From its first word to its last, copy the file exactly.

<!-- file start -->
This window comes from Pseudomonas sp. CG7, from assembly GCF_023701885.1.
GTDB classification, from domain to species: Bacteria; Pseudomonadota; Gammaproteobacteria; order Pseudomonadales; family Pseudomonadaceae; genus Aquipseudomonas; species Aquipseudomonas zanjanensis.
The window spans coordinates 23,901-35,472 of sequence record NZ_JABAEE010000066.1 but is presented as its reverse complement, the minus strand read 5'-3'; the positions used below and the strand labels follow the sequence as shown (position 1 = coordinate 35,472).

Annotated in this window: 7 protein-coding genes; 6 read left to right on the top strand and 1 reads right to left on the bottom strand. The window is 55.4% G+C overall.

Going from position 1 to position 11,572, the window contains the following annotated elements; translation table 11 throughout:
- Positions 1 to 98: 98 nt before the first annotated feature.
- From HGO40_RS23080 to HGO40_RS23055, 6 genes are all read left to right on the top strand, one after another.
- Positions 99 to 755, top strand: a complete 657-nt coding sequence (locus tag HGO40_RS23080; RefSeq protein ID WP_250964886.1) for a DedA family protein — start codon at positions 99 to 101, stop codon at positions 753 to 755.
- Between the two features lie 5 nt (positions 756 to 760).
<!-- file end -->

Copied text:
This window comes from Pseudomonas sp. CG7, from assembly GCF_023701885.1.
GTDB classification, from domain to species: Bacteria; Pseudomonadota; Gammaproteobacteria; order Pseudomonadales; family Pseudomonadaceae; genus Aquipseudomonas; species Aquipseudomonas zanjanensis.
The window spans coordinates 23,901-35,472 of sequence record NZ_JABAEE010000066.1 but is presented as its reverse complement, the minus strand read 5'-3'; the positions used below and the strand labels follow the sequence as shown (position 1 = coordinate 35,472).

Annotated in this window: 7 protein-coding genes; 6 read left to right on the top strand and 1 reads right to left on the bottom strand. The window is 55.4% G+C overall.

Going from position 1 to position 11,572, the window contains the following annotated elements; translation table 11 throughout:
- Positions 1 to 98: 98 nt before the first annotated feature.
- From HGO40_RS23080 to HGO40_RS23055, 6 genes are all read left to right on the top strand, one after another.
- Positions 99 to 755, top strand: a complete 657-nt coding sequence (locus tag HGO40_RS23080; RefSeq protein ID WP_250964886.1) for a DedA family protein — start codon at positions 99 to 101, stop codon at positions 753 to 755.
- Between the two features lie 5 nt (positions 756 to 760).